Here at the Totally PLR want to give you some seriously useful, easily actionable ways you can use private label rights content. Because I know how precious time is and I’d love to help you save some that you can use on other activities in your business. But some ways of using PLR are more effective than others, and there are some places you shouldn’t use it at all.
When I sat down to write this post I struggled to come up with a definitive list, and that’s not just because I sell PLR. I really do feel you can use it in most situations. Because it’s the quality and relevance of the end result that matters, not where the PLR content came from. (Assuming you’ve respected copyright laws and haven’t stolen the content, of course!)
So here is my list of six places where you shouldn’t use PLR content. And yes, that leaves many, many other places where you can.
1. On your own blog (maybe)
I’ve read a few articles now stating that you should never use private label rights content on a blog, but I don’t think it’s that clear-cut. It depends on the blog, the PLR and what you do with it. If you have a blog which has a very personal style where you mainly share your thoughts and opinions, then posting a ‘5 ways to…’ – style PLR article, unedited, on your blog is going to be really jarring. So I agree that’s a bad idea.
But if you have a blog with more of a ‘how to’ style, which may also include a lot of opinion, you could easily fit PLR into it seamlessly. Just put your opinion and personal experience at the top and bottom of the post and use the lightly edited PLR for the step-by-step part in the middle, for example. This way, you’re simply using the PLR to speed up the writing process.
You could also use PLR just now and then, for a series of posts on a particular subject or to help you schedule some posts a few weeks ahead if you have a busy period coming up. It doesn’t have to be all or nothing.
2. If it’s a guest blog post
Don’t use PLR for guest posts on other people’s blogs. This is considered bad etiquette because the blogger has given you a spot on their own blog and in return you’ll be expected to give a valuable, original post that you have written yourself.
3. If you’re faking it
One use of PLR that does make me uneasy is when people use it to pretend they have experience that they don’t really have.
This isn’t too much of a problem in my own area, for example, someone who owns a coaching program on starting a home business could buy my WordPress PLR videos to go in their module on setting up a website even if they weren’t a WordPress expert themselves. I doubt anyone would feel that was being dishonest. In fact, I’ve even been part of a membership myself when the owner has stated “Here are some tutorial videos on setting up a website. They aren’t by me, obviously.” And it was no big deal because the videos were helpful and accurate. It didn’t really matter who had recorded them.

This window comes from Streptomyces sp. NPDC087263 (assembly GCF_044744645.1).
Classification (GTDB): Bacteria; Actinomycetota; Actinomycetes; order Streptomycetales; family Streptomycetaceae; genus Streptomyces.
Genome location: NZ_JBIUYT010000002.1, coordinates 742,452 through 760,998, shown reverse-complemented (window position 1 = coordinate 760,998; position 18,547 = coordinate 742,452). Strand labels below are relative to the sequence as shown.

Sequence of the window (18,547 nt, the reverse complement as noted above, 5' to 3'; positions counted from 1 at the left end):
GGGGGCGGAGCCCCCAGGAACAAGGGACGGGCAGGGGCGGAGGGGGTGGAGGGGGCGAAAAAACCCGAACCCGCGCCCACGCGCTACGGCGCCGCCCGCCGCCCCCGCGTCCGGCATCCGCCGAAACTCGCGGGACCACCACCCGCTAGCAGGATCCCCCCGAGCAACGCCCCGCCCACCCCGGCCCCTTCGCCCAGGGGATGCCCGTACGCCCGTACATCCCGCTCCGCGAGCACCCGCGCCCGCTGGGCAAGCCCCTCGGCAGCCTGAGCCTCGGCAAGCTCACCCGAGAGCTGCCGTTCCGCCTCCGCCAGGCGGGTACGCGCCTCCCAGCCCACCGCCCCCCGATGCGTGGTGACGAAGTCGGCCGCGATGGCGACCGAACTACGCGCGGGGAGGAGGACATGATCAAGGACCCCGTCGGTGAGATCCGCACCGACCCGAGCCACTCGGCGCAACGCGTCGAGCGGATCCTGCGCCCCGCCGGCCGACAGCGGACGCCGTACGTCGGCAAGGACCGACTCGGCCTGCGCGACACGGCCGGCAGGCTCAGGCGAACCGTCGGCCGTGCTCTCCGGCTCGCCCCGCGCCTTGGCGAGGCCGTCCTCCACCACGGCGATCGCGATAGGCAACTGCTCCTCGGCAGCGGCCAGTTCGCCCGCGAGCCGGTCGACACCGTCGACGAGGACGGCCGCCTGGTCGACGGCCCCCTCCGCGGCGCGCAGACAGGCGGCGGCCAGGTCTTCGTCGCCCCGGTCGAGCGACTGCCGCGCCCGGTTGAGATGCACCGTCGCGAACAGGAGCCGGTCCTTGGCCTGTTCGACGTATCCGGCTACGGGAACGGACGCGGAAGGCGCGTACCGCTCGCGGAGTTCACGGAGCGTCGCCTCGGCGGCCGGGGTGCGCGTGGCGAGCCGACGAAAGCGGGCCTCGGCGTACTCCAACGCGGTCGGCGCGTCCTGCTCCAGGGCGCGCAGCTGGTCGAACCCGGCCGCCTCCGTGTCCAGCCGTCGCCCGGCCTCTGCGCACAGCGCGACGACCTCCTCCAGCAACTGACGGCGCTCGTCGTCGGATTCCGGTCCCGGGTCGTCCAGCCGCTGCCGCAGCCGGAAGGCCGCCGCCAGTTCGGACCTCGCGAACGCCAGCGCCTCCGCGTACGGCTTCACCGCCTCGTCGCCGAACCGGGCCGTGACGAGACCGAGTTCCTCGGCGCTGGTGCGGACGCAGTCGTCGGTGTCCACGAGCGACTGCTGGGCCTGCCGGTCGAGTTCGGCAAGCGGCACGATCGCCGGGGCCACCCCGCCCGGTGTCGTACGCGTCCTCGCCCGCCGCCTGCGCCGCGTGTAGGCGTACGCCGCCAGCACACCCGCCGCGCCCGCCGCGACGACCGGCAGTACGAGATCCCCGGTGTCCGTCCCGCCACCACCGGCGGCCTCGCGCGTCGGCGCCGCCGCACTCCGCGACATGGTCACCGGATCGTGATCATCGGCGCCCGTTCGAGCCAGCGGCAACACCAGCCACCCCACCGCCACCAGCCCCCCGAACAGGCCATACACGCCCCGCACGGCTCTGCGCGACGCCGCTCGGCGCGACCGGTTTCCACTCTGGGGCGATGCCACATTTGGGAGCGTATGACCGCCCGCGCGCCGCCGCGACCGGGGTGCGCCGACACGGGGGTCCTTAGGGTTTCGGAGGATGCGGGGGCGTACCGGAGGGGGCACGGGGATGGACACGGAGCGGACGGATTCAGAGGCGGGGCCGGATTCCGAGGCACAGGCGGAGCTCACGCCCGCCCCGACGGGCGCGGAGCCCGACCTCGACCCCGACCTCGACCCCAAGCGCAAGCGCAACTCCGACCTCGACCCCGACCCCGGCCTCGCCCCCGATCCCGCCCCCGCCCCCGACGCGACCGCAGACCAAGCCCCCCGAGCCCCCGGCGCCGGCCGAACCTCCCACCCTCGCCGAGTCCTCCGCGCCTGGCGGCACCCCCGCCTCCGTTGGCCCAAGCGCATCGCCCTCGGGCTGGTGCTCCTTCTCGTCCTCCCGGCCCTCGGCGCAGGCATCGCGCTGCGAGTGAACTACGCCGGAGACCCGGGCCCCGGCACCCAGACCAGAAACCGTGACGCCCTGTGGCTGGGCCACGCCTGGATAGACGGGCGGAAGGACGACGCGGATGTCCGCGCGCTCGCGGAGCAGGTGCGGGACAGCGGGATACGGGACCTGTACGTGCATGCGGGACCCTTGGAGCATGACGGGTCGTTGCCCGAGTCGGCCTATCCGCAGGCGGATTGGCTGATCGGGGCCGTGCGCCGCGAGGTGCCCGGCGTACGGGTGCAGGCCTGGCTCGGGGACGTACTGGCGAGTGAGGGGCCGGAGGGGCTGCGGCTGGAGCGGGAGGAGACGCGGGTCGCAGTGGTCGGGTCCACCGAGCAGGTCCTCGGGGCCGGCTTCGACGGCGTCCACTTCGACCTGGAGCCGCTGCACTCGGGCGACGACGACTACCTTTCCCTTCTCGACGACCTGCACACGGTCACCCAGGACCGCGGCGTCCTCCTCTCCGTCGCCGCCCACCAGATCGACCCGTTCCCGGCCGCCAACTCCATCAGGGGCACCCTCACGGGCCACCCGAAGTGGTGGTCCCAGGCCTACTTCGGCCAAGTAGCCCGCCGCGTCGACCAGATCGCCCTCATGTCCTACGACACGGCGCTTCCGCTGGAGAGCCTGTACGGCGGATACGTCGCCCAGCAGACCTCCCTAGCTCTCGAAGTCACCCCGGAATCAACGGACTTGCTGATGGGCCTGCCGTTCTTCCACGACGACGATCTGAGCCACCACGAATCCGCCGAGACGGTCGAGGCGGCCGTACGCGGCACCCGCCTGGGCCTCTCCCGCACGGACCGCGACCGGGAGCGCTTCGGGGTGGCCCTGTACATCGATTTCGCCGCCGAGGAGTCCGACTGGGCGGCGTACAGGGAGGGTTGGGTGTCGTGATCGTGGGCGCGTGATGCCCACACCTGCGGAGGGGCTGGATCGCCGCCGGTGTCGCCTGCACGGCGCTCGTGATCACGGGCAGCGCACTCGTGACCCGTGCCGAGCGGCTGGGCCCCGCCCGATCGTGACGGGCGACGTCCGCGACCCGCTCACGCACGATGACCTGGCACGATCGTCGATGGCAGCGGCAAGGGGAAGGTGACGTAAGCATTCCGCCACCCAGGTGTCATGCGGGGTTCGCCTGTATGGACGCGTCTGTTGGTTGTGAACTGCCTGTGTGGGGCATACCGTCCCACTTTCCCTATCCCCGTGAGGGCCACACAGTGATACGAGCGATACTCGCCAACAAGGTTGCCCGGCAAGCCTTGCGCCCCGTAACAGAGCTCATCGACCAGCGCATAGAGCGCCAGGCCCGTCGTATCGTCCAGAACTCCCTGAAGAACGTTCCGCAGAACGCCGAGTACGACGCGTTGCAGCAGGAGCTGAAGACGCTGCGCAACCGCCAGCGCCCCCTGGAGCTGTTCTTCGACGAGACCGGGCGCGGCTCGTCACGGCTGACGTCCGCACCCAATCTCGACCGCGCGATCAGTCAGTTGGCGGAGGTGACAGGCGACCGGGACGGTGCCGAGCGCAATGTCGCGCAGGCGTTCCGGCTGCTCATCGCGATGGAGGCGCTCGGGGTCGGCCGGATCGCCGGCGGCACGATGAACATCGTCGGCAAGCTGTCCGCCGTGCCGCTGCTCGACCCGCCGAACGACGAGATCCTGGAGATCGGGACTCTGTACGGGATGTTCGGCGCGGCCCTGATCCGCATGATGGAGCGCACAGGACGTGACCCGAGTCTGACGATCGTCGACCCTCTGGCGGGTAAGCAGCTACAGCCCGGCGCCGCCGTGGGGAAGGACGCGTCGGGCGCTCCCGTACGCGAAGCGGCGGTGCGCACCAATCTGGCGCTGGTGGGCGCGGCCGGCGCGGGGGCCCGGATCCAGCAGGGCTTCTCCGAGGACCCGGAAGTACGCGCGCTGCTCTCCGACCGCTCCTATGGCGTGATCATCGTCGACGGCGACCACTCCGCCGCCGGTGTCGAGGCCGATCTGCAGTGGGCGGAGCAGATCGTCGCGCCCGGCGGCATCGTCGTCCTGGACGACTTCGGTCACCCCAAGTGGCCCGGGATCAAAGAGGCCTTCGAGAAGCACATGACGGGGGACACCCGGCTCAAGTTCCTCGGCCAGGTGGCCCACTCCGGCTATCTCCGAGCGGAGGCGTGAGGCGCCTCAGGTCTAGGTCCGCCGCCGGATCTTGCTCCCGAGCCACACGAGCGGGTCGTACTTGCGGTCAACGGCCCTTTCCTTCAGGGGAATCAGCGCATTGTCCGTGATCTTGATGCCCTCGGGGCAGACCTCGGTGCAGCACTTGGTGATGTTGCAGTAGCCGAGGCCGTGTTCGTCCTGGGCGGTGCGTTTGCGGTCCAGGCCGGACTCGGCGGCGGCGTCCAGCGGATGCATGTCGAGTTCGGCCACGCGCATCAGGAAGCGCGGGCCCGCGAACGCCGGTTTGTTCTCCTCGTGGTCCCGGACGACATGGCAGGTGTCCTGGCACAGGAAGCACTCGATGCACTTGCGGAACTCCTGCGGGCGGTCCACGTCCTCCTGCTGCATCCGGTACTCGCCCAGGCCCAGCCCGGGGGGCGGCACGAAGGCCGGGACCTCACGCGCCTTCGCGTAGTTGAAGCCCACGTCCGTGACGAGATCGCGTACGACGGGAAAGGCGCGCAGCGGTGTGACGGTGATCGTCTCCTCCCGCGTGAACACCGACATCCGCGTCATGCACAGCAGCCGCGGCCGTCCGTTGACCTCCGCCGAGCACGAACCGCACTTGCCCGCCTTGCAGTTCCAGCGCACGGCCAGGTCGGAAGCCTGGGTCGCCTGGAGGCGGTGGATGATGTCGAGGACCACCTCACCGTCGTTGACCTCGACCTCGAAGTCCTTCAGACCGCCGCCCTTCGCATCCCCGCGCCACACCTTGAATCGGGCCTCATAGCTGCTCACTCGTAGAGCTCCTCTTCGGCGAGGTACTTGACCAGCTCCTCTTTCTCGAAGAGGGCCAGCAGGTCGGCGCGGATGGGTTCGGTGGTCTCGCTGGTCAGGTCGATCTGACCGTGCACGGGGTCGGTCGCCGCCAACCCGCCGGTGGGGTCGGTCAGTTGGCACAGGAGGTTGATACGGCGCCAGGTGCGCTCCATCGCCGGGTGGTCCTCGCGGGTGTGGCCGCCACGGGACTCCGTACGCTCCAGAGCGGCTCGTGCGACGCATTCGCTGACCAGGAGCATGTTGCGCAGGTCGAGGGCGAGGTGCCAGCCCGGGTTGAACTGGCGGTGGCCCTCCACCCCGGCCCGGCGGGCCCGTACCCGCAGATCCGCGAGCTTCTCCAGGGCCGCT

But where it would make me uneasy is if someone bought some health PLR and used it to suggest they had expertise in an area they actually didn’t. To me, that’s very different to an expert in that subject buying PLR to speed up content creation.
4. If you’re building a writing portfolio
If you’re promoting yourself as a writer or copywriter, I think you’d be on shaky ground if you passed off even an edited PLR article as your own. The private label rights license may well allow this, but if your future clients found out they may not be happy about it.
There are a few exceptions, though. I believe there’s a difference between explicitly stating that you wrote an article and posting an article on a blog that could have been written by anyone. The line between the two becomes hazier if you set up a blog specifically as a writer’s portfolio, I guess.
But a writer could certainly set up a blog of tips and tutorials for other aspiring writers using private label rights content. Being a writer doesn’t necessarily mean you can never use PLR.
Being able to re-write PLR well is a skill in itself (it took me a bit of practice to do this!) so a writer may even be able to offer this a service?
5. If it’s bad private label rights content
There’s no doubt that bad PLR is harder to work with. It might even take longer to knock it into shape than it would to write it from scratch, so you need to decide on a case by case basis whether to bother using it.
But even then you can sometimes use a bad pack to prompt new ideas. In a ‘5 ways to…’ article, the grammar might be dodgy and the content boring, but you could use it as list of bullet points and write around those. You just wouldn’t want to pay much – or anything at all – for it.
Bad video PLR would be much harder to knock into shape and I doubt it would be worth the bother.
6. If it’s against the rules of the platform
If you’re planning to upload PLR to a third party platform always check the terms first. It’s not allowed in Kindle books and at Udemy, for example. In fact, using it could get your account closed for good with no chance of opening another one so it’s just not worth the risk.
So as you can see, that leaves a ton of different ways you could use PLR, from web copy to membership site content, to webinar scripts and slides and video. Why not give it a try?
All the best!
Helen Lindop, trainer and PLR Producer